Ok, so I had decided where there was demand and where I could provide something of value. However, Business Analyst Mentor delivers globally and I want to be able to support individuals without needing to meet face to face.

The only way of delivering a course in this way is through eLearning which was the next challenge…

 

What does an engaging and effective eLearning course look like?

Does eLearning work?

Is classroom based training better than eLearning?

How do you teach sophisticated techniques for professional business analysts remotely through the internet?

Next week, I will explain what I learnt by reviewing existing eLearning training, consulting experts in the eLearning field and attending an eLearning course on constructing and delivering effective eLearning myself.

 

This post reflects my conclusions based on my experience and analysis. It is only my point of view and there are many others.

If you disagree with anything in this post or would just like to comment on what you have read, I would really appreciate your input so please comment below.

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About Alex Papworth

4 Responses to “How Business Analyst Mentor will help your professional development in 2010”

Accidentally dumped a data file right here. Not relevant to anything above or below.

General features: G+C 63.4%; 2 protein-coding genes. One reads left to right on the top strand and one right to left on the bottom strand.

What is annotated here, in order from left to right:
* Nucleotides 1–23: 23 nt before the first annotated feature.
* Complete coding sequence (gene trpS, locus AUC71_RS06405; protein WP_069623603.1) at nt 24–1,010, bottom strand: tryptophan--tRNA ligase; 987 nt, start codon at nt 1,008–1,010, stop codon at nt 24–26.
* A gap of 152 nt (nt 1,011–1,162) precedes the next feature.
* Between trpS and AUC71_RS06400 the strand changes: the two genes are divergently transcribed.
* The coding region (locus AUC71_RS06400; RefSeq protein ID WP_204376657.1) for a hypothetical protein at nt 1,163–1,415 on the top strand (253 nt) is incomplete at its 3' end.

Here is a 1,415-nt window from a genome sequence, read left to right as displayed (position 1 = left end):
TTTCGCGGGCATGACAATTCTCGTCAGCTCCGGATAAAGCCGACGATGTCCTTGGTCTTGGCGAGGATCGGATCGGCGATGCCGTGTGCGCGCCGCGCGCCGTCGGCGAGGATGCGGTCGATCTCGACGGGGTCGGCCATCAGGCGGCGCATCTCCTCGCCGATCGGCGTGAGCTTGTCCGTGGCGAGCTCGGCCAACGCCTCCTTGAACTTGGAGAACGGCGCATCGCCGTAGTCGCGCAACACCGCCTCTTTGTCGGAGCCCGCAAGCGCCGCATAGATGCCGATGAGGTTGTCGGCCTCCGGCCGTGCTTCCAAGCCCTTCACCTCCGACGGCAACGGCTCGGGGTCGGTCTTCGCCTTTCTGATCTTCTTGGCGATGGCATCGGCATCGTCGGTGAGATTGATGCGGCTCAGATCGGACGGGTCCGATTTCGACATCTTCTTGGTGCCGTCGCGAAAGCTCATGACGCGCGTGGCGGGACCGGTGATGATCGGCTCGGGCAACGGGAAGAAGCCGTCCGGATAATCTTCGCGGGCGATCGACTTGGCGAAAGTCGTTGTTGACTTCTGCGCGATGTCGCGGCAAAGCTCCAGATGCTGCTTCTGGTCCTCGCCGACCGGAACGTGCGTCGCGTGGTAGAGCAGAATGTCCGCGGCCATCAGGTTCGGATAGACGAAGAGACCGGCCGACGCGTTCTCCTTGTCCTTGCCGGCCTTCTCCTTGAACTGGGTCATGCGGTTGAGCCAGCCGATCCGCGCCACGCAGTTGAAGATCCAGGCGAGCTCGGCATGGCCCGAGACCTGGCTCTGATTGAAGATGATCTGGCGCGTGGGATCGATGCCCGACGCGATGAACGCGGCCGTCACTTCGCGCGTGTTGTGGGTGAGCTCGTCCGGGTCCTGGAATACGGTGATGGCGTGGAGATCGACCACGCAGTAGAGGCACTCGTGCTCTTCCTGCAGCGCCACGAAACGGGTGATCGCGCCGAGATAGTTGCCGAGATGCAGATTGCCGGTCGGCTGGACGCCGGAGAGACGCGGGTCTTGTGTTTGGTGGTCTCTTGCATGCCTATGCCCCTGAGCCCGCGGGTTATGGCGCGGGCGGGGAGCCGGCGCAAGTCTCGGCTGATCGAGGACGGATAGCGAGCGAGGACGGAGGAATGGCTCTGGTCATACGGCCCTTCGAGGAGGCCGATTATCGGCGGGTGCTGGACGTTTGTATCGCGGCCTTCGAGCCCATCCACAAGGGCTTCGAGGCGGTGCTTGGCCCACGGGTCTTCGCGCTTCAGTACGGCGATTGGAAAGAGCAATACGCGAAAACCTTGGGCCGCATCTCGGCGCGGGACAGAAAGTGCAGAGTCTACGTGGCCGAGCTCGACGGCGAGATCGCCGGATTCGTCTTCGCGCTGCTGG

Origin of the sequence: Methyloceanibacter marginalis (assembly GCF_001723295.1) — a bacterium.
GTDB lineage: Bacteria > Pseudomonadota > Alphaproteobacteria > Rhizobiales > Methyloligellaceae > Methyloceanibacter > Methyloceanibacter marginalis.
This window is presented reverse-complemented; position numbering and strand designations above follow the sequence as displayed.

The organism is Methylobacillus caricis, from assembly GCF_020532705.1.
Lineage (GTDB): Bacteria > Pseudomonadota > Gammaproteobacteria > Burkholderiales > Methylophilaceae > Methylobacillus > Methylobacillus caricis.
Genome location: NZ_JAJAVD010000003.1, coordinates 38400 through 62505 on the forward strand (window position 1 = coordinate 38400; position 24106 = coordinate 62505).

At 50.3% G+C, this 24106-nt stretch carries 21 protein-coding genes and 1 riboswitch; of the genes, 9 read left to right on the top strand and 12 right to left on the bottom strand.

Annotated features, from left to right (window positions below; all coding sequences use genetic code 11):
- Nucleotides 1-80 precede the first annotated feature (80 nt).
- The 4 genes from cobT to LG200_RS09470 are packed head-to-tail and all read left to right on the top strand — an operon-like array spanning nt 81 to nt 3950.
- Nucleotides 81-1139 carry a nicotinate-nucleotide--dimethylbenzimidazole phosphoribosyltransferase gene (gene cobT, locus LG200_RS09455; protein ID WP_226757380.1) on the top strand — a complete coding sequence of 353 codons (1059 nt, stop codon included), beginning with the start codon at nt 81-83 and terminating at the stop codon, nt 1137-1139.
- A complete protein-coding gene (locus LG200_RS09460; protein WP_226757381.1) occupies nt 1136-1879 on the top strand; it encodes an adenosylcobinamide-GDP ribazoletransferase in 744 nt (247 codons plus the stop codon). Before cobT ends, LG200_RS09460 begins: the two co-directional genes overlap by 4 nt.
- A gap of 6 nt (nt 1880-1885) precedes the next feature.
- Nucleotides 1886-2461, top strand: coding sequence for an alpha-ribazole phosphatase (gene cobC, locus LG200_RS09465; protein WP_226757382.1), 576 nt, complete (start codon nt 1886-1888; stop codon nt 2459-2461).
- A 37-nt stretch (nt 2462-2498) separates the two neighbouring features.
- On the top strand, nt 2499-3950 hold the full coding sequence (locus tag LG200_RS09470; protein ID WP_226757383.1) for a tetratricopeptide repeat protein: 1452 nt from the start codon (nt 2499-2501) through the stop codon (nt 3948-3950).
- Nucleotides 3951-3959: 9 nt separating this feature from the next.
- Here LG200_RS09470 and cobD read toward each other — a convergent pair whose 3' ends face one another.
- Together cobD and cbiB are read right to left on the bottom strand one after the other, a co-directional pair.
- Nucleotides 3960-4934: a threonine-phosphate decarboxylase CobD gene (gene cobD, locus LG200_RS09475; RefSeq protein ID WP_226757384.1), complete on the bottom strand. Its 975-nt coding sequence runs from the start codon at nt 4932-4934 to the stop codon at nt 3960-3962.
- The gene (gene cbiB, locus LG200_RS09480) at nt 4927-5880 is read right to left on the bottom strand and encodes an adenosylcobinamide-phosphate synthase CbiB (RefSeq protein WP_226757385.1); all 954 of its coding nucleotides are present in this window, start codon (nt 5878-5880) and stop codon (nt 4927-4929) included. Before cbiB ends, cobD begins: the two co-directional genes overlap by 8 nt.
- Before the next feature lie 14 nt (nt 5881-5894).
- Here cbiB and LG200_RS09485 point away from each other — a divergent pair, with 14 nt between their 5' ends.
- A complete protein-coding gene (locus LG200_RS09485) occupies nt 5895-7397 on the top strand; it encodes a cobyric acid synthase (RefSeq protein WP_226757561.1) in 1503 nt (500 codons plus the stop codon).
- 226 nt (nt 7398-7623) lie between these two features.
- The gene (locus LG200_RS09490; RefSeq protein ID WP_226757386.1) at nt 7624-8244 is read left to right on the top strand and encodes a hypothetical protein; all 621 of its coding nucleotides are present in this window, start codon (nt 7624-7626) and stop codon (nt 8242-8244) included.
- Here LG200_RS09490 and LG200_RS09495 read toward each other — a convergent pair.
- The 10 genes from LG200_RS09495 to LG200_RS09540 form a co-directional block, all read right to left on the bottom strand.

Read below or add a comment...

  1. alexpapworth says:

    Thanks Renee
    I'm glad you're enthusiastic about my course. Enthusiasm is definitely a prerequisite for a successful student!

    You can get on the waiting list for the course in this week's post – http://businessanalystmentor.com/2010/01/25/how-t

  2. renee sanford says:

    I can't wait to receive more information regarding this subject. I am seroiusly considering the CBAP test and also in need of a mentor or good information to perpare me for what is ahead.

  3. alexpapworth says:

    Thanks Keith.

    Keith is one of my test students and also a colleague and friend. As Keith is someone I know well (unlike most of my other test students) I know he will tell me as it is. I need this to guarantee the course is of the highest quality. Let's just hope we remain friends 😉

    The approach I'm taking will mean I support existing BA's but the material I am developing will also help those who want to enter the profession. I believe use case modeling should be in every BA's toolkit if they model IT systems regardless of whether they have a few year's experience or
    of are trying to enter the profession.

    This course will be beneficial for newbies too. I'll be introducing you to the course over the next few weeks when you can decide for yourselves…

  4. Keith Jockers says:

    Alex,

    You've obviously put a lot of thought into the direction that you want to take this site and how you support your readers. Personally, I think you're wise to focus on existing BAs that require a bit of support. I look forward to your course on use cases, and as this will be my first e-learning experience, I will be happy to tell you give you feedback.

    All the best of luck,

    Keith